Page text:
Jane Ray's exquisite artwork has gained acclaim both in the UK and internationally, and she regularly shows her work at galleries and exhibitions. Jane won the Smarties Prize with The Story of Creation; The Story of Christmas was shortlisted for the Kate Greenaway Award; and A Balloon for Grandad was shortlisted for the Mother Goose Award. Jane's books for Orchard include the contemporary fairy tale The Apple-Pip Princess, the heartwarming The Dolls' House Fairy and the fabulously festive The Twelve Days of Christmas. She is also the illustrator of Heartsong, written by Kevin Crossley-Holland. Jane lives in London.
CLAUDIA RENTON trained as a choral singer. Without any formal training Claudia won a part in the BBC dramatisation of THE CAZALETS - her favourite book since she was ten. Her natural talent and enthusiasm have ensured frequent appearances on stage and screen since: she is a regular in the Granada series DISTANT SHORES, and has appeared in the films 1969, YOU'RE IN THERE, EXTRA PEPPER and DEAD BOLT DEAD. She recently appeared on stage in the RSC's production of Thomas Middleton's WOMEN BEWARE WOMEN: it was her singing as Ganymede in this which drew attention to her suitability for the challenge of reading (and singing) GATTY¿S TALE.
Probably best known for his starring role as Dr. "Mac" Macartney in the comedy television series Green Wing, Julian Rhind-Tutt appeared at the National Theatre, in 2007 in Landscape with Weapon by Joe Penhall. He was narrator for the BBC2 show 'The Seven Ages of Rock'; voiceover for British Airways ads; and appeared in a series of Barclaycard ads with his Green Wing co-star, Stephen Mangan.
Jon Richards is an award-winning author of non-fiction books for children. He specialises in visual literacy, infographics and data visualisation.
Miranda Richardson has appeared in films such as THE HOURS, SLEEPY HOLLOW, THE CRYING GAME, EMPIRE OF THE SUN and HARRY POTTER AND THE GOBLET OF FIRE. TV work includes A DANCE TO THE MUSIC OF TIME, JACKANORY, Queen Elizabeth in BLACKADDER and Queen Mary in THE LOST PRINCE. She has won two Spoken Word awards for her inspired readings of HORRID HENRY AND THE SECRET CLUB and HORRID HENRY'S STINKBOMB audiobooks for Orion.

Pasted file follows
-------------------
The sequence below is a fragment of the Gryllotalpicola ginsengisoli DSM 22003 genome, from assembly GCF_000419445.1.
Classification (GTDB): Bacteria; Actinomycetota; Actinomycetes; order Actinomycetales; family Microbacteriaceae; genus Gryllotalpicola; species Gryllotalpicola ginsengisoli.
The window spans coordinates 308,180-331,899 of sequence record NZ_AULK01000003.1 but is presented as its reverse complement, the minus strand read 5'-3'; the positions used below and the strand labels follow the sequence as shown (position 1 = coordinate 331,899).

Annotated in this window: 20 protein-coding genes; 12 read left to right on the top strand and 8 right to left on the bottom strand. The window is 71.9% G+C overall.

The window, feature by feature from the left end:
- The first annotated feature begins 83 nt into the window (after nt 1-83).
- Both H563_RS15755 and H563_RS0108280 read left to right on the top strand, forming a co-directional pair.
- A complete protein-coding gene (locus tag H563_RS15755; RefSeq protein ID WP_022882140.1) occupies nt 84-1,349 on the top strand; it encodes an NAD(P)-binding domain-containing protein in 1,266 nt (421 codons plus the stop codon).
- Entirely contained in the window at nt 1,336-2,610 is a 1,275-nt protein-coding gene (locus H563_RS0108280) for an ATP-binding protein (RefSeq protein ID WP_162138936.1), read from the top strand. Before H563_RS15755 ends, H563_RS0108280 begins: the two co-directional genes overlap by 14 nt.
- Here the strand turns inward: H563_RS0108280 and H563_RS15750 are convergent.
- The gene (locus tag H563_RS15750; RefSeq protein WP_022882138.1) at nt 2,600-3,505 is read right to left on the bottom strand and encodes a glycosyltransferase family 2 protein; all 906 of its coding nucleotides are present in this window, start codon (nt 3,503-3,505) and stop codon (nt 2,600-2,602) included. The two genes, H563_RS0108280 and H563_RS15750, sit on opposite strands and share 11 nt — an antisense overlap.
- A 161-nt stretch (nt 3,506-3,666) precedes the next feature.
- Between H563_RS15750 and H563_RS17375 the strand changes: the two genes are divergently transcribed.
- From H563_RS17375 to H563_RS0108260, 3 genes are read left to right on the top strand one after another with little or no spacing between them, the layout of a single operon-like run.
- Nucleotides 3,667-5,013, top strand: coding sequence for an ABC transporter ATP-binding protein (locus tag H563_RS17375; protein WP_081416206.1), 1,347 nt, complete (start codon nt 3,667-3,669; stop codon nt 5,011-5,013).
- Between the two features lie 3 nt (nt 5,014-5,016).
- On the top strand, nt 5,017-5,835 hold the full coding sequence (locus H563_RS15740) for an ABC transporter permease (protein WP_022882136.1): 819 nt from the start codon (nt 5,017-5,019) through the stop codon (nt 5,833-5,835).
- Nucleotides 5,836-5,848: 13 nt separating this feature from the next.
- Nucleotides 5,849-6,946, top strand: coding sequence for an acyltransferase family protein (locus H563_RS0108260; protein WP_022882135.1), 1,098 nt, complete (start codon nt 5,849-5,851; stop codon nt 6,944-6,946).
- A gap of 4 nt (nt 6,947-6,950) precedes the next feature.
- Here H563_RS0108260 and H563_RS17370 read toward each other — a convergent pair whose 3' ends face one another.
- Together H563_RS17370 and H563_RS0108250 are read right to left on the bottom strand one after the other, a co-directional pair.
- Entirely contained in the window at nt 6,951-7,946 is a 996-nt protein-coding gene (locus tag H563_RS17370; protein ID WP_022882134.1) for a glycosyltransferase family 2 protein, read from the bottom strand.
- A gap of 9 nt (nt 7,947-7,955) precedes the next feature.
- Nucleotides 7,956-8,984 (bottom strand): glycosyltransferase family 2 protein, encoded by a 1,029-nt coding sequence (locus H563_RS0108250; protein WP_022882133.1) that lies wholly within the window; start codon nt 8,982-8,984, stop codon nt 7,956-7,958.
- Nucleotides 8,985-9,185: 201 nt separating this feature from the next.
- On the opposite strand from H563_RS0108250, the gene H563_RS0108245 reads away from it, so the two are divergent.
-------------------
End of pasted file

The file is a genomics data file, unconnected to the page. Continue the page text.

Simon Rickerty graduated from The Royal College of Art in 2006 with a master's degree in Communication Art and Design. His first picture book, Peas, written by Andy Cullen, was published in 2009 and shortlisted for the Booktrust Early Years Award. Simon has gone on to illustrate many more highly acclaimed books for children, including Ten Little Pirates, winner of the Nottingham Children's Book Prize, and Monkey Nut, winner of the Roald Dahl Funny Prize. He lives in Bristol.
Chris Riddell is the Kate Greenaway Medal winning illustrator of a broad range of highly successful books for children. With author Paul Stewart he is the creator of the best-selling fantasy series THE EDGE CHRONICLES. He has been the political cartoonist for THE OBSERVER newspaper since 1995. With his wife and two children he lives in Brighton.
Born in Suffolk, Sarah Ridley lives on the Suffolk/Essex border and is a writer and editor of educational books for children and young people. Recently, a life-long interest in history has led her to write books about the First World War, inspired by reading letters written by soldiers who served in the conflict. Brothers at War tells the story of uncovering the material held in her own family's archives. Dear Jelly sets letters written by soldier brothers to their younger sisters at its core. Teenage children keep Sarah busy when she isn't tied to her computer, and she relaxes by walking along river estuaries close to her home.
Peter Riley was a science teacher for 25 years, 17 of them as Head of Science. His first book was published in 1981, and he has been a full-time author since 1996, with over 200 books published for children, students and teachers. He is the winner of the prestigious Schoolbook Award for Science in 2000, as well as being shortlisted for the Aventis Science Prize 2004 and nominated for the Educational Resources Award in 2009.
David Roberts is a hugely successful illustrator who has illustrated books by Philip Ardagh, Julia Donaldson, Jacqueline Wilson and Chris Priestley. He's also the creator of Dirty Bertie and the NEW YORK TIMES bestselling artist of picture books IGGY PECK, ARCHITECT and ROSIE REVERE, ENGINEER. David lives in London.
Hilary Robinson is the author of over 40 children's books including the top selling Mixed Up Fairy Tales and The Copper Tree. She is also a broadcaster and freelance BBC radio producer. Hilary was born in Devon and brought up in Nigeria and England. Her books have been translated into a number of languages and are sold across the world.